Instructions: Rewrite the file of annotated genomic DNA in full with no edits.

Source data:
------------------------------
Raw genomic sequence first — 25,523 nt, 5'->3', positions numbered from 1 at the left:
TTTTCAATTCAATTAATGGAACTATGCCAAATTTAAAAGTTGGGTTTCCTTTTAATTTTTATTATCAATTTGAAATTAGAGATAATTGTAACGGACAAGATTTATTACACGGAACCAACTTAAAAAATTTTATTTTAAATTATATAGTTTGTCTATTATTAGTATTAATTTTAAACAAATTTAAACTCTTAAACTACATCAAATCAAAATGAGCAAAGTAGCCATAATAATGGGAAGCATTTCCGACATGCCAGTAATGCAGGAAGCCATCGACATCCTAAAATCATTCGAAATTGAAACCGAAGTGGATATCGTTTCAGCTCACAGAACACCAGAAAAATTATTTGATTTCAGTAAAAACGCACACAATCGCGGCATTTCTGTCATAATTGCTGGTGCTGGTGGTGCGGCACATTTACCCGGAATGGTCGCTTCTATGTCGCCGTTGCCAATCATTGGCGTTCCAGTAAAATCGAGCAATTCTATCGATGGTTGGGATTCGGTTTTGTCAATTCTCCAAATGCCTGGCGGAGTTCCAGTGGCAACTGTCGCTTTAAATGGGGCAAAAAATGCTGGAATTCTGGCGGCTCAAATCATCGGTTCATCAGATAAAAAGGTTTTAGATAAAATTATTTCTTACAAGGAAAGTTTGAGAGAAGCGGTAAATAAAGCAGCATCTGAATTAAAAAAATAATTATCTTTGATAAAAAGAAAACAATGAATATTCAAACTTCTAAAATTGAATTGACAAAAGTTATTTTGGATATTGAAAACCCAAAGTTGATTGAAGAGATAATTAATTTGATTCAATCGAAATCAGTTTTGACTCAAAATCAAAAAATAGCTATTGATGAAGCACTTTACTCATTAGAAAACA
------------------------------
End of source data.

Raw genomic sequence first — 25,523 nt, 5'->3', positions numbered from 1 at the left:
TTTTCAATTCAATTAATGGAACTATGCCAAATTTAAAAGTTGGGTTTCCTTTTAATTTTTATTATCAATTTGAAATTAGAGATAATTGTAACGGACAAGATTTATTACACGGAACCAACTTAAAAAATTTTATTTTAAATTATATAGTTTGTCTATTATTAGTATTAATTTTAAACAAATTTAAACTCTTAAACTACATCAAATCAAAATGAGCAAAGTAGCCATAATAATGGGAAGCATTTCCGACATGCCAGTAATGCAGGAAGCCATCGACATCCTAAAATCATTCGAAATTGAAACCGAAGTGGATATCGTTTCAGCTCACAGAACACCAGAAAAATTATTTGATTTCAGTAAAAACGCACACAATCGCGGCATTTCTGTCATAATTGCTGGTGCTGGTGGTGCGGCACATTTACCCGGAATGGTCGCTTCTATGTCGCCGTTGCCAATCATTGGCGTTCCAGTAAAATCGAGCAATTCTATCGATGGTTGGGATTCGGTTTTGTCAATTCTCCAAATGCCTGGCGGAGTTCCAGTGGCAACTGTCGCTTTAAATGGGGCAAAAAATGCTGGAATTCTGGCGGCTCAAATCATCGGTTCATCAGATAAAAAGGTTTTAGATAAAATTATTTCTTACAAGGAAAGTTTGAGAGAAGCGGTAAATAAAGCAGCATCTGAATTAAAAAAATAATTATCTTTGATAAAAAGAAAACAATGAATATTCAAACTTCTAAAATTGAATTGACAAAAGTTATTTTGGATATTGAAAACCCAAAGTTGATTGAAGAGATAATTAATTTGATTCAATCGAAATCAGTTTTGACTCAAAATCAAAAAATAGCTATTGATGAAGCACTTTACTCATTAGAAAACA